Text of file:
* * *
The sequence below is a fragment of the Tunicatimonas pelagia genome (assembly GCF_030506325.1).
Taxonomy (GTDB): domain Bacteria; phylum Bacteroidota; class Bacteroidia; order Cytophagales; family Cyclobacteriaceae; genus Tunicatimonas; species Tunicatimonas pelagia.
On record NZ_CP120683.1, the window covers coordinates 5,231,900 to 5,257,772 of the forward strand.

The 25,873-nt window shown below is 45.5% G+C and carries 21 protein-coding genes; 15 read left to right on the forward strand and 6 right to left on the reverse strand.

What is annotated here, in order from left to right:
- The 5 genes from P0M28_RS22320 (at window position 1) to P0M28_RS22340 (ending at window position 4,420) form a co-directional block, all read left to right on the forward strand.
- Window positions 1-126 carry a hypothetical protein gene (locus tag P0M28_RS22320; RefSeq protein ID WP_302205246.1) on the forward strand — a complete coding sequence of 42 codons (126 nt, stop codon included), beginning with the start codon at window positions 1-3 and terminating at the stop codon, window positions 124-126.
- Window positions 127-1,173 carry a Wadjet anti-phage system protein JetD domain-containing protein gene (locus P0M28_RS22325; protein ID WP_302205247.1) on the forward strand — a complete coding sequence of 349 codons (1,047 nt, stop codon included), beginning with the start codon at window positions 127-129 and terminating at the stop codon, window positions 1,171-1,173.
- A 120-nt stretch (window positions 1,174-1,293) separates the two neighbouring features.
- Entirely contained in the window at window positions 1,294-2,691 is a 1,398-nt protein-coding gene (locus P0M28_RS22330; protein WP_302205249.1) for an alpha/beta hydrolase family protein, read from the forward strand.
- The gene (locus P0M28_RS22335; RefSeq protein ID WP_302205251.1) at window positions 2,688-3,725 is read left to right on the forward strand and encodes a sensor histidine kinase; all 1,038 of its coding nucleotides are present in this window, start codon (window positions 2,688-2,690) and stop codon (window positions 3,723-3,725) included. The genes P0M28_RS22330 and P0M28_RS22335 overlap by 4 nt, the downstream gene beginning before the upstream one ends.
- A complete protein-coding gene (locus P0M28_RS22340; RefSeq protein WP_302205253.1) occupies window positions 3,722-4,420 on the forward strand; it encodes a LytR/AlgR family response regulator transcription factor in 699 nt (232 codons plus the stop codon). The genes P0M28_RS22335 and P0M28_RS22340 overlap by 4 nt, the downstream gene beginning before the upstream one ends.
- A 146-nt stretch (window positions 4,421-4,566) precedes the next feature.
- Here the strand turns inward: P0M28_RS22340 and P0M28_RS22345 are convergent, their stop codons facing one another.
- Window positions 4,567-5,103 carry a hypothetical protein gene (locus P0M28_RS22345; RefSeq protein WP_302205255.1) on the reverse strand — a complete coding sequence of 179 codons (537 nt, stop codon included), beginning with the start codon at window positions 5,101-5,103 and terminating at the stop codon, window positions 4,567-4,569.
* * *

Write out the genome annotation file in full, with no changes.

The sequence below is a fragment of the Tunicatimonas pelagia genome (assembly GCF_030506325.1).
Taxonomy (GTDB): domain Bacteria; phylum Bacteroidota; class Bacteroidia; order Cytophagales; family Cyclobacteriaceae; genus Tunicatimonas; species Tunicatimonas pelagia.
On record NZ_CP120683.1, the window covers coordinates 5,231,900 to 5,257,772 of the forward strand.

The 25,873-nt window shown below is 45.5% G+C and carries 21 protein-coding genes; 15 read left to right on the forward strand and 6 right to left on the reverse strand.

What is annotated here, in order from left to right:
- The 5 genes from P0M28_RS22320 (at window position 1) to P0M28_RS22340 (ending at window position 4,420) form a co-directional block, all read left to right on the forward strand.
- Window positions 1-126 carry a hypothetical protein gene (locus tag P0M28_RS22320; RefSeq protein ID WP_302205246.1) on the forward strand — a complete coding sequence of 42 codons (126 nt, stop codon included), beginning with the start codon at window positions 1-3 and terminating at the stop codon, window positions 124-126.
- Window positions 127-1,173 carry a Wadjet anti-phage system protein JetD domain-containing protein gene (locus P0M28_RS22325; protein ID WP_302205247.1) on the forward strand — a complete coding sequence of 349 codons (1,047 nt, stop codon included), beginning with the start codon at window positions 127-129 and terminating at the stop codon, window positions 1,171-1,173.
- A 120-nt stretch (window positions 1,174-1,293) separates the two neighbouring features.
- Entirely contained in the window at window positions 1,294-2,691 is a 1,398-nt protein-coding gene (locus P0M28_RS22330; protein WP_302205249.1) for an alpha/beta hydrolase family protein, read from the forward strand.
- The gene (locus P0M28_RS22335; RefSeq protein ID WP_302205251.1) at window positions 2,688-3,725 is read left to right on the forward strand and encodes a sensor histidine kinase; all 1,038 of its coding nucleotides are present in this window, start codon (window positions 2,688-2,690) and stop codon (window positions 3,723-3,725) included. The genes P0M28_RS22330 and P0M28_RS22335 overlap by 4 nt, the downstream gene beginning before the upstream one ends.
- A complete protein-coding gene (locus P0M28_RS22340; RefSeq protein WP_302205253.1) occupies window positions 3,722-4,420 on the forward strand; it encodes a LytR/AlgR family response regulator transcription factor in 699 nt (232 codons plus the stop codon). The genes P0M28_RS22335 and P0M28_RS22340 overlap by 4 nt, the downstream gene beginning before the upstream one ends.
- A 146-nt stretch (window positions 4,421-4,566) precedes the next feature.
- Here the strand turns inward: P0M28_RS22340 and P0M28_RS22345 are convergent, their stop codons facing one another.
- Window positions 4,567-5,103 carry a hypothetical protein gene (locus P0M28_RS22345; RefSeq protein WP_302205255.1) on the reverse strand — a complete coding sequence of 179 codons (537 nt, stop codon included), beginning with the start codon at window positions 5,101-5,103 and terminating at the stop codon, window positions 4,567-4,569.